OXFORD UNIVERSITY PRESS

Well: What We Need to Talk About When We Talk About Health

ISBN : 9780190916831

Price(incl.tax): 
¥3,839
Author: 
Sandro Galea
Pages
304 Pages
Format
Hardcover
Size
140 x 210 mm
Pub date
Jul 2019
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  • Agencycal argument for how health has little to do with medicine — and how America gets it wrong
  • Authored by a preeminent voice in American public health and healthcare, a former immigrant and Doctors Without Borders physician, now the youngest dean of a school of public health in the U.S.
  • Offers explanation for why people in the U.S., despite spending more on health than any other country, remain less healthy and live shorter lives than people in other rich nations
  • Goes beyond standard conversations about health (e.g., diet, activity, lifestyle, healthcare) to make a compelling scientific case that America's social structure is unhealthy
  • The first book to consider how the fabric of the United States — its history, wealth, politics, and inequality — contributes to shorter, less healthy lives
  • Highly relevant to current conversations around healthcare reform, environmental deregulation, the implications of tax reform, welfare and entitlement programs, and immigration
  • Written in a personal and accessible voice, it marks the arrival of an essential new perspective on American health and medicine

    
In WELL, physician Sandro Galea examines what Americans miss when they fixate on healthcare: health. 

   
Americans spend more money on health than people anywhere else in the world. And what do they get for it? Statistically, not much. Americans today live shorter, less healthy lives than citizens of other rich countries, and these trends show no signs of letting up.
  
The problem, physician Sandro Galea argues, is that Americans focus on the wrong things when they think about health. Our national understanding of what constitutes "being well" is centered on medicine — the lifestyles we adopt to stay healthy, the insurance plans and prescriptions we fall back on when we're not. And while all these things are important, they've not proven to be the difference between healthy and unhealthy on the large scale.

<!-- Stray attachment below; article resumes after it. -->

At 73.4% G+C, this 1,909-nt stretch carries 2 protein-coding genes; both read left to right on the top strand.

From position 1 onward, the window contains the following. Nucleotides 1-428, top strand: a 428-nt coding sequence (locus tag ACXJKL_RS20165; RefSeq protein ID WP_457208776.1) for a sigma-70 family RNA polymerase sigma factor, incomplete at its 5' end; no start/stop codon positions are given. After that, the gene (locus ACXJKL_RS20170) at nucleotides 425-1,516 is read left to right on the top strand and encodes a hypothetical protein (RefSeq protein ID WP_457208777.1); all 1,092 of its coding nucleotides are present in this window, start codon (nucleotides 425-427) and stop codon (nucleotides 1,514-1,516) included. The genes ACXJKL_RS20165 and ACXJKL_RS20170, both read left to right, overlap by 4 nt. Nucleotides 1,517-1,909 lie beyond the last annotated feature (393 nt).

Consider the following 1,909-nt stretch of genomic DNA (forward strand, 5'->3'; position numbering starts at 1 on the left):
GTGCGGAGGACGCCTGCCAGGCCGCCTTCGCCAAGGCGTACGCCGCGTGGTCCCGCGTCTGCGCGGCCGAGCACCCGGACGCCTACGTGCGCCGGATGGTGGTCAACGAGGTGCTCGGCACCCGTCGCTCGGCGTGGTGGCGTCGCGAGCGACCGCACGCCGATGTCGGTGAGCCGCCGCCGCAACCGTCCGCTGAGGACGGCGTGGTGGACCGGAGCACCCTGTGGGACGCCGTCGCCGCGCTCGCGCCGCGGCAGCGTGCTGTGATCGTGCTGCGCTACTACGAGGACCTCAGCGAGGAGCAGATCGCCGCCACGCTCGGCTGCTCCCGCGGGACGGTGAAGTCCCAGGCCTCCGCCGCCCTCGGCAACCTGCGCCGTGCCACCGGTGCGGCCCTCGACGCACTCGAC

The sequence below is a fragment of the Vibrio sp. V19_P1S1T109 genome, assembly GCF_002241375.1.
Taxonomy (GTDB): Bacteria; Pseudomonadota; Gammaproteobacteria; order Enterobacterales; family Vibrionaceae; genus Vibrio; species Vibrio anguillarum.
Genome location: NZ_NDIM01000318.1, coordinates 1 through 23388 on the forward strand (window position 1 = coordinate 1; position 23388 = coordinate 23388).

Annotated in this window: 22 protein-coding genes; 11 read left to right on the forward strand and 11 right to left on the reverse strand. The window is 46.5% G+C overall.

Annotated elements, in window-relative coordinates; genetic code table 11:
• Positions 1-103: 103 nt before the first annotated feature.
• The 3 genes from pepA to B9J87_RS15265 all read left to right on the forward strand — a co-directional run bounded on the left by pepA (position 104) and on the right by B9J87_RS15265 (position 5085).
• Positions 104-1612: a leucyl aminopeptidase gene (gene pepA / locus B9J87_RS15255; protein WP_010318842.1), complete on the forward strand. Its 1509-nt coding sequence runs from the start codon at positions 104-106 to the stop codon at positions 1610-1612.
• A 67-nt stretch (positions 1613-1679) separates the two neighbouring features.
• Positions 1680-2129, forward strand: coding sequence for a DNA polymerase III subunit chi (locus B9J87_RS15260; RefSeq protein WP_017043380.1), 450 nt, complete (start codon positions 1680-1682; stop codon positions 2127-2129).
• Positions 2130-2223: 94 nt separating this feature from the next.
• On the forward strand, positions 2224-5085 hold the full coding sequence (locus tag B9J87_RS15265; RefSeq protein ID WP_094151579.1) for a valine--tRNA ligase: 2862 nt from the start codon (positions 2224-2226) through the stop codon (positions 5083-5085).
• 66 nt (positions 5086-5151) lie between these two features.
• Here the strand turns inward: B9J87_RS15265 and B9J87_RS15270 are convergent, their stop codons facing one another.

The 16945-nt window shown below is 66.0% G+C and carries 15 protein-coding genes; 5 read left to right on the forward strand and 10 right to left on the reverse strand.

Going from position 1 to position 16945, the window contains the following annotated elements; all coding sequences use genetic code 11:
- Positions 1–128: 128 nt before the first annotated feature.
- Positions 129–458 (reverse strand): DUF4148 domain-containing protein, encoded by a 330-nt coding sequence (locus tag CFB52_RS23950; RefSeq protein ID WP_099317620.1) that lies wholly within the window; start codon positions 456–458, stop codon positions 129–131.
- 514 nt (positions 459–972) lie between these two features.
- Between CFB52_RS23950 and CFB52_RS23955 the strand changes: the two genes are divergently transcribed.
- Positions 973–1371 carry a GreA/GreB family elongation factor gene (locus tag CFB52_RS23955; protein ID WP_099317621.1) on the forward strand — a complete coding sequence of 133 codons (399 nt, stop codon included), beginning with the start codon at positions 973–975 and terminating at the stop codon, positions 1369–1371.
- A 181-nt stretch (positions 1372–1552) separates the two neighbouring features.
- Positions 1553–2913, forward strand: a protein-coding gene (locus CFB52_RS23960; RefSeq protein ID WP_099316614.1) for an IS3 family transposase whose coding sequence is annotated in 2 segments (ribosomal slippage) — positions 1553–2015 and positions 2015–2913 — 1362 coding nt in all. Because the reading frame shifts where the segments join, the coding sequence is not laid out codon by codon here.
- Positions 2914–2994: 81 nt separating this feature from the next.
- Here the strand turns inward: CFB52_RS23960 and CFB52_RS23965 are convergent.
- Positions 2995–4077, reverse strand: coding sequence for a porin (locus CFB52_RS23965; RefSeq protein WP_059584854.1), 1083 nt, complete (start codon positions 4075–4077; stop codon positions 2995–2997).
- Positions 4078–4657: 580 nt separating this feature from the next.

Well is a radical examination of the subtle and not-so-subtle factors that determine who gets to be healthy in America. Galea argues that the country's failing health is a product of the society and culture Americans have built for ourselves — not just in lifestyle, but in the separations entrenched across the spectrum of American experience. 
  
A deeply affecting work that is at once rigorous and personal, Well ushers a new understanding of the problems and promise of health in America.

Index: 

Introduction
Chapter 1. Past
Chapter 2. Money
Chapter 3. Power
Chapter 4. Politics
Chapter 5. Place
Chapter 6. People
Chapter 7. Love and Hate
Chapter 8. Compassion
Chapter 9. Knowledge
Chapter 10. Humility
Chapter 11. Freedom
Chapter 12. Choice
Chapter 13. Luck
Chapter 14. The Many
Chapter 15. The Few
Chapter 16. The Public Good
Chapter 17. Fairness and Justice
Chapter 18. Pain and Pleasure
Chapter 19. Death
Chapter 20. Values

About the author: 

Sandro Galea, MD, DrPH, is Dean and Robert A. Knox Professor at the Boston University School of Public Health. He is a physician and epidemiologist who has previously held academic and leadership positions at Columbia University, University of Michigan, and the New York Academy of Medicine. He has published more than 750 scientific journal articles, 50 chapters, and 13 books, and his research has been featured extensively in current periodicals and newspapers. Galea holds a medical degree from the University of Toronto and graduate degrees from Harvard University and Columbia University. Galea was named one of Time's epidemiology innovators and has been listed as one of the "World's Most Influential Scientific Minds" by Thomson Reuters.

"A deeply affecting work from one of the important and innovative voices in American health and medicine. Well shows how healthcare and society are reflections of one another — and how central human qualities like empathy and compassion must be if both are going to thrive." — Arianna Huffington, Founder of HuffPost and Founder & CEO of Thrive Global

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